MCLEAN…CRITTENDEN…CALDWELL…LYON…LIVINGSTON…MCCRACKEN…
BALLARD AND CARLISLE. IT ALSO COVERS THE OHIO RIVER AREAS OF POSEY
AND VANDERBURGH COUNTIES IN SOUTHWEST INDIANA AND FROM SHAWNEETOWN
TO CAIRO ALONG THE RIVER IN SOUTHERN ILLINOIS. EXTREME DROUGHT /D3/
COVERS ALL OF SOUTHWEST INDIANA…WEST KENTUCKY…MOST OF SOUTHEAST
MISSOURI…AND IN SOUTHERN ILLINOIS…THE AREA SOUTH OF A LINE FROM
MURPHYSBORO TO MOUNT CARMEL. SEVERE DROUGHT /D2/ COVERS THE REST OF
THE REGION.

SUMMARY OF IMPACTS…

SOIL MOISTURE CONDITIONS.
SOIL MOISTURE DEFICITS CONTINUE TO INCREASE ACROSS THE REGION.
NINETY TO 100 PERCENT OF THE REGION`S TOPSOIL AND SUBSOIL IS
REPORTED AS SHORT OR VERY SHORT.

AGRICULTURAL IMPACTS.
MANY CROPS ARE SHOWING STRESS ACROSS THE REGION AND THE SITUATION IS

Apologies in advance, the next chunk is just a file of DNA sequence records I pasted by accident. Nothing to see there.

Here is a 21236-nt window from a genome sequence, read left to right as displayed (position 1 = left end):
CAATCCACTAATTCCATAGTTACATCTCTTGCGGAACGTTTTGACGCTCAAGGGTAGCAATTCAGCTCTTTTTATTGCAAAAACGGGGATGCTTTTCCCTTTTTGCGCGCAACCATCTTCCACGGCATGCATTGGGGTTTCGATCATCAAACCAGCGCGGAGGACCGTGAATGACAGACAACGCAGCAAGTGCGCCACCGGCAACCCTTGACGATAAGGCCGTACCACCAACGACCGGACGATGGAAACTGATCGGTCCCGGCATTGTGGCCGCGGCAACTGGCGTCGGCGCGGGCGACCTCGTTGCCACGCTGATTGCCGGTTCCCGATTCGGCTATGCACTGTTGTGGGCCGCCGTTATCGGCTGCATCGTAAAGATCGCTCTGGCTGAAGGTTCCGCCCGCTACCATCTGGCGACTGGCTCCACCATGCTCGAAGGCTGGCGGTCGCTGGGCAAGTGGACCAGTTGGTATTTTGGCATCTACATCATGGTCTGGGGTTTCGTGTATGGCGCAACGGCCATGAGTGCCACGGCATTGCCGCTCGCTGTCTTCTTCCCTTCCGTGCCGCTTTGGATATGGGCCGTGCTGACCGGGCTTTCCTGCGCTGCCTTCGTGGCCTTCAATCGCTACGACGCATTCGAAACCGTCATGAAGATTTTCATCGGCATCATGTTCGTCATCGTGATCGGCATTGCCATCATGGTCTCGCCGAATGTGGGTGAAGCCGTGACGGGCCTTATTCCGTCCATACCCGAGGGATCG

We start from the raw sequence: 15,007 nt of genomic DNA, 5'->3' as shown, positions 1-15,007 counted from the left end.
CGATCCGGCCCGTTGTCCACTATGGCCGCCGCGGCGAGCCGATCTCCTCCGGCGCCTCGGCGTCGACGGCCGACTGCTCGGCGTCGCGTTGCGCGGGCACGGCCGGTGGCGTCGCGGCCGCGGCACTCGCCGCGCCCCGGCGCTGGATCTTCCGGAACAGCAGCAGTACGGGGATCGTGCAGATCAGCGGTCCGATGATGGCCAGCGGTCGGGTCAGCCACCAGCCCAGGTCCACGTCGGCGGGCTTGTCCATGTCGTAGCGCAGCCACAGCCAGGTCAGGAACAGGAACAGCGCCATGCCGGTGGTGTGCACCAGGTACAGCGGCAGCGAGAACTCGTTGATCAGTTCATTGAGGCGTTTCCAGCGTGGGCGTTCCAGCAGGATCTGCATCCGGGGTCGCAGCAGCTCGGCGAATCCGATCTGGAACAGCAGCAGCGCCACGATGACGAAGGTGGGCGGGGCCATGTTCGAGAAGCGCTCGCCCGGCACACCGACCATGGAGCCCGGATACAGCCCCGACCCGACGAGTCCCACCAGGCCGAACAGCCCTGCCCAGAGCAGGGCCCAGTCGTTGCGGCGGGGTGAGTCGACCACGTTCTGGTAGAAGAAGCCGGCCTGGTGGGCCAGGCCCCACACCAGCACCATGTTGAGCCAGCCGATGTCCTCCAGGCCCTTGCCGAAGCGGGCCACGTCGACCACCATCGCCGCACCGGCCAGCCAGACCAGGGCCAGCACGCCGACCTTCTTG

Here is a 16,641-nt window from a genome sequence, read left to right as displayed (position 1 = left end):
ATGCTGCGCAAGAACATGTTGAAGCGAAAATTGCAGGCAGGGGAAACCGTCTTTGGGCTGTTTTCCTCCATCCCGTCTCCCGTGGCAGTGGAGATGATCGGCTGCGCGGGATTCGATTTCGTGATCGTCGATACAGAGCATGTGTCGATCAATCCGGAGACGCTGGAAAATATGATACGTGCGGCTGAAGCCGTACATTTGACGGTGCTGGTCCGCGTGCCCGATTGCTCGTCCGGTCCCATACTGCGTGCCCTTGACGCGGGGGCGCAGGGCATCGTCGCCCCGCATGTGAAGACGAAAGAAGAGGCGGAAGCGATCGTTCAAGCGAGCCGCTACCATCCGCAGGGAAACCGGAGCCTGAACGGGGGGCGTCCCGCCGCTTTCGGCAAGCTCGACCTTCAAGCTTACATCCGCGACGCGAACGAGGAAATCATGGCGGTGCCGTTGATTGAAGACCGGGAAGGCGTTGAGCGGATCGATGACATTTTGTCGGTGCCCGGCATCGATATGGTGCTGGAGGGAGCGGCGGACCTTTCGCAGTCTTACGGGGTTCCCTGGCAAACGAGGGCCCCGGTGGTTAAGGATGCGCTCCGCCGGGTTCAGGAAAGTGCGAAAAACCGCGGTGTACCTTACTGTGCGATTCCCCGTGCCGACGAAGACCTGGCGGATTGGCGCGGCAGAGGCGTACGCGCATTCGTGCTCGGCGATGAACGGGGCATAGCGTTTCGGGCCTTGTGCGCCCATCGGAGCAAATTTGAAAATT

BECOMING DIRE FOR MANY FARMERS. A MAJORITY OF THE CORN AND SOYBEANS
ARE LISTED POOR OR VERY POOR. INCREASING AMOUNTS OF LIVESTOCK AND
FIELDS ARE SHOWING STRESS. THE PERCENTAGE OF PASTURES IN THE AREA
RATED AS POOR AND VERY POOR CONTINUES TO GROW. PONDS ACROSS THE
REGION ARE DRY OR DRYING QUICKLY.

Source.

note: For an excellent summary of the US Drought 2012 and its implications and historical context, please visit WeatherDem’s post here.

A reactor shut down button labelled 'SCRAM!'

Photo: Alan Levine / Flickr

On Wednesday, four giant nuclear reactors shut down, in New York, Pennsylvania, South Carolina, and Maryland, in response to the heat wave. According to a report, Nine Mile Point 1 nuclear reactor in New York, automatically shut down due to high neutron flux, “meaning neutrons are not equally spread around the reactor core.”